As the world moves toward review of the Millennium Development Goals, other nations should take a closer look at the success of Sierra Leone's maternal health program and commit to apply its lessons around the world.
Last weekend, the G8 leaders made a $5 billion commitment to maternal health. Combined with pledges from other donors, this will prevent 64,000 women from dying in childbirth and save 1.3 million young lives.
Bangladesh will no doubt be a UN "development star." But it still has a long way to go when it comes to saving women's lives, and showing the rest of the world how to achieve the most critical of the Millenium Development Goals.
While we naturally think of Mothers Day in American terms, I can't help but think of that woman I met -- long since passed away -- and those like her who are battling each and every day for the future of their children.
The interconnectedness of disease teaches us that without a healthy mother, a child is 10 times more likely to die in the first years of life, is less likely to be fed and is less likely to go to school.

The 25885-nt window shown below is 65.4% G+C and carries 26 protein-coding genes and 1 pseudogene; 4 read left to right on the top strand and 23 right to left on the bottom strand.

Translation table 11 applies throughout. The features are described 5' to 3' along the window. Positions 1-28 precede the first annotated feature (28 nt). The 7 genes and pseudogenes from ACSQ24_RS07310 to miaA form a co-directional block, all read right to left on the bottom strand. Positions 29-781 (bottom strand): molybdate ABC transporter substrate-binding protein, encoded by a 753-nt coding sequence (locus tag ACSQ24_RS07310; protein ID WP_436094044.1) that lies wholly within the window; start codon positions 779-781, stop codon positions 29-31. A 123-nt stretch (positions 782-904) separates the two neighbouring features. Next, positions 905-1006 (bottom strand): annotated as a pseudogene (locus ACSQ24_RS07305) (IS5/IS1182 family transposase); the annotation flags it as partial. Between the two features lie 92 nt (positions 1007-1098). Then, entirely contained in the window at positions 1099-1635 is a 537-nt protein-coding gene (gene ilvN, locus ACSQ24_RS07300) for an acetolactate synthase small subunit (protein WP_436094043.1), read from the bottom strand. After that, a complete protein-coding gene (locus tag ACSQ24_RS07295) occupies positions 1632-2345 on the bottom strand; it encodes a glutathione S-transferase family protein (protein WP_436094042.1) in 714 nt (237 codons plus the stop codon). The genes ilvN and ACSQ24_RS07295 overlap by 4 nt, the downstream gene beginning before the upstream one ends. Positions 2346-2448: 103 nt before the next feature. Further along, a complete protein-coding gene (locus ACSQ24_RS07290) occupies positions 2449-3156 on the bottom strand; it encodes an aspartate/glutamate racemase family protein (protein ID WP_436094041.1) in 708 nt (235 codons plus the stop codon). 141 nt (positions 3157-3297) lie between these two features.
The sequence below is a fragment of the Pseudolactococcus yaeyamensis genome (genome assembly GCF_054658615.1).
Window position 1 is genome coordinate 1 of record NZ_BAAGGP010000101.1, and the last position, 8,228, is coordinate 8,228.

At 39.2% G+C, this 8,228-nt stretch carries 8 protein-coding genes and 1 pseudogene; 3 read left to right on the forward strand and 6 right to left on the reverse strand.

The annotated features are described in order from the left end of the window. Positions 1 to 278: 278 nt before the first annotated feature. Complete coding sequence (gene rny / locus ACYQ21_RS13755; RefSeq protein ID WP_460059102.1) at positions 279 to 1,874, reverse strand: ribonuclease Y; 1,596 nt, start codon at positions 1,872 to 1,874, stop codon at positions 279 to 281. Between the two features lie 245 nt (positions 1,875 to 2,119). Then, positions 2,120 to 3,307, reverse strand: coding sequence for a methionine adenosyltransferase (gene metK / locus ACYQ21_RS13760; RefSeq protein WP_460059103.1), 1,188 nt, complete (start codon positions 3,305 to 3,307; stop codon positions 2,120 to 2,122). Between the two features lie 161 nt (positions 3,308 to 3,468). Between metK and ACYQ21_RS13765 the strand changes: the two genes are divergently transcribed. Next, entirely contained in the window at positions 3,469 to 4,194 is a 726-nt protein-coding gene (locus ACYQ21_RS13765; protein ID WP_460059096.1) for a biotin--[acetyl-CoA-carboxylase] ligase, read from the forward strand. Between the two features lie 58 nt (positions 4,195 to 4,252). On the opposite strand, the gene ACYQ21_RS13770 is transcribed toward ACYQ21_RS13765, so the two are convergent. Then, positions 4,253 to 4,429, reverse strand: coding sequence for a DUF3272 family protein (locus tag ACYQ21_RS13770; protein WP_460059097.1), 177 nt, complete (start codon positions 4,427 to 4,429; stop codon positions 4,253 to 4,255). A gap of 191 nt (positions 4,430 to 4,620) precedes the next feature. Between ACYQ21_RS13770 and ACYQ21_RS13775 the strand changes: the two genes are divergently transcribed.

While the UN says that the world is on track to reach the first Millennium Development Goal of cutting poverty in half by 2015, progress toward reducing maternal mortality by 75% by 2015 remains disappointing.
If the G-8 countries embrace as a priority providing access to comprehensive reproductive health services and strengthening health system accountability, they could save the lives of millions of women and children.
At this G8 Summit, it's time we started to put an end to maternal, newborn and infant mortality. Every day, nearly 1,000 women and 22,000 children under five will die in a world where most of these deaths are entirely preventable.
Dr. Kunchok's project serves as a model that can be replicated in regions all over the world where there are medically under-served populations, especially in areas where there are high rates of maternal and infant deaths.